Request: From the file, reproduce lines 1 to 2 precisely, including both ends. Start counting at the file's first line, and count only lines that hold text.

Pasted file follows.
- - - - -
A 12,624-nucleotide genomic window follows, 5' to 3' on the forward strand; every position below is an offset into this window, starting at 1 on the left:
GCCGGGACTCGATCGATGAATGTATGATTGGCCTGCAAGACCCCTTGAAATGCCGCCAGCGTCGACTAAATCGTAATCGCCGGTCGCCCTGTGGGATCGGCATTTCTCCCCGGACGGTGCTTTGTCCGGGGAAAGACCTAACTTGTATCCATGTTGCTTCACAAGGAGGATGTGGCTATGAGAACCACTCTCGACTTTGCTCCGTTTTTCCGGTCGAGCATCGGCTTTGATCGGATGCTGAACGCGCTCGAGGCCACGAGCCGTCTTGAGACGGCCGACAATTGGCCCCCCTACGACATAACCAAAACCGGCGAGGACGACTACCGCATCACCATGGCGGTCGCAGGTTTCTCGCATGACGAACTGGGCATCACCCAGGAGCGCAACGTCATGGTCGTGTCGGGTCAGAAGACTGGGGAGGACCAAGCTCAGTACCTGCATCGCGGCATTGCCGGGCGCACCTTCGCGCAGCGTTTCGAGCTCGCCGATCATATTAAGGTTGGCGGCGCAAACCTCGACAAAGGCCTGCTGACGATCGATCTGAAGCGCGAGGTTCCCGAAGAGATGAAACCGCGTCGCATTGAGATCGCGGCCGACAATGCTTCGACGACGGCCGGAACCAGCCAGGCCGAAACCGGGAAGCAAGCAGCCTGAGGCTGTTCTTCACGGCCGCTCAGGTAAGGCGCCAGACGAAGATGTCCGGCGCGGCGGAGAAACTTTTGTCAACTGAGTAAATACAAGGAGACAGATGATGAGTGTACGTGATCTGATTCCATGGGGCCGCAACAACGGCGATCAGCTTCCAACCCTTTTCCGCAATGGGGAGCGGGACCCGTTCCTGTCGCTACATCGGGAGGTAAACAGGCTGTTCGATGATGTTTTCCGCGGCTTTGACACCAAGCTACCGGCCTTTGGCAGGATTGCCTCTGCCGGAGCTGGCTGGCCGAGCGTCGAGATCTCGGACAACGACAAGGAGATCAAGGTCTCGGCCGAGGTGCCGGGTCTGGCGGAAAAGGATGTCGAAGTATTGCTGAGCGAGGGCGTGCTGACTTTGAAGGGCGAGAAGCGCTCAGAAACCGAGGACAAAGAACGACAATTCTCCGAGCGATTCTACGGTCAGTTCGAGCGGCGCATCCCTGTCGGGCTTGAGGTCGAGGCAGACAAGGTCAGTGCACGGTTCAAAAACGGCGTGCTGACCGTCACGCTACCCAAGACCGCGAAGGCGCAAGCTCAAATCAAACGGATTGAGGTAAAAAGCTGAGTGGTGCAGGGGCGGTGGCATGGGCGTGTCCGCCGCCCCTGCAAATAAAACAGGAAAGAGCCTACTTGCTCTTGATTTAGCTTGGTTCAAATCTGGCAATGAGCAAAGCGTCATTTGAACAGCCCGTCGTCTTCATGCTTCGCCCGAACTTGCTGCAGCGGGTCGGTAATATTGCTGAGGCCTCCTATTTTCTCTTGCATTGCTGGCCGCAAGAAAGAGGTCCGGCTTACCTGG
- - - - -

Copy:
A 12,624-nucleotide genomic window follows, 5' to 3' on the forward strand; every position below is an offset into this window, starting at 1 on the left:
GCCGGGACTCGATCGATGAATGTATGATTGGCCTGCAAGACCCCTTGAAATGCCGCCAGCGTCGACTAAATCGTAATCGCCGGTCGCCCTGTGGGATCGGCATTTCTCCCCGGACGGTGCTTTGTCCGGGGAAAGACCTAACTTGTATCCATGTTGCTTCACAAGGAGGATGTGGCTATGAGAACCACTCTCGACTTTGCTCCGTTTTTCCGGTCGAGCATCGGCTTTGATCGGATGCTGAACGCGCTCGAGGCCACGAGCCGTCTTGAGACGGCCGACAATTGGCCCCCCTACGACATAACCAAAACCGGCGAGGACGACTACCGCATCACCATGGCGGTCGCAGGTTTCTCGCATGACGAACTGGGCATCACCCAGGAGCGCAACGTCATGGTCGTGTCGGGTCAGAAGACTGGGGAGGACCAAGCTCAGTACCTGCATCGCGGCATTGCCGGGCGCACCTTCGCGCAGCGTTTCGAGCTCGCCGATCATATTAAGGTTGGCGGCGCAAACCTCGACAAAGGCCTGCTGACGATCGATCTGAAGCGCGAGGTTCCCGAAGAGATGAAACCGCGTCGCATTGAGATCGCGGCCGACAATGCTTCGACGACGGCCGGAACCAGCCAGGCCGAAACCGGGAAGCAAGCAGCCTGAGGCTGTTCTTCACGGCCGCTCAGGTAAGGCGCCAGACGAAGATGTCCGGCGCGGCGGAGAAACTTTTGTCAACTGAGTAAATACAAGGAGACAGATGATGAGTGTACGTGATCTGATTCCATGGGGCCGCAACAACGGCGATCAGCTTCCAACCCTTTTCCGCAATGGGGAGCGGGACCCGTTCCTGTCGCTACATCGGGAGGTAAACAGGCTGTTCGATGATGTTTTCCGCGGCTTTGACACCAAGCTACCGGCCTTTGGCAGGATTGCCTCTGCCGGAGCTGGCTGGCCGAGCGTCGAGATCTCGGACAACGACAAGGAGATCAAGGTCTCGGCCGAGGTGCCGGGTCTGGCGGAAAAGGATGTCGAAGTATTGCTGAGCGAGGGCGTGCTGACTTTGAAGGGCGAGAAGCGCTCAGAAACCGAGGACAAAGAACGACAATTCTCCGAGCGATTCTACGGTCAGTTCGAGCGGCGCATCCCTGTCGGGCTTGAGGTCGAGGCAGACAAGGTCAGTGCACGGTTCAAAAACGGCGTGCTGACCGTCACGCTACCCAAGACCGCGAAGGCGCAAGCTCAAATCAAACGGATTGAGGTAAAAAGCTGAGTGGTGCAGGGGCGGTGGCATGGGCGTGTCCGCCGCCCCTGCAAATAAAACAGGAAAGAGCCTACTTGCTCTTGATTTAGCTTGGTTCAAATCTGGCAATGAGCAAAGCGTCATTTGAACAGCCCGTCGTCTTCATGCTTCGCCCGAACTTGCTGCAGCGGGTCGGTAATATTGCTGAGGCCTCCTATTTTCTCTTGCATTGCTGGCCGCAAGAAAGAGGTCCGGCTTACCTGG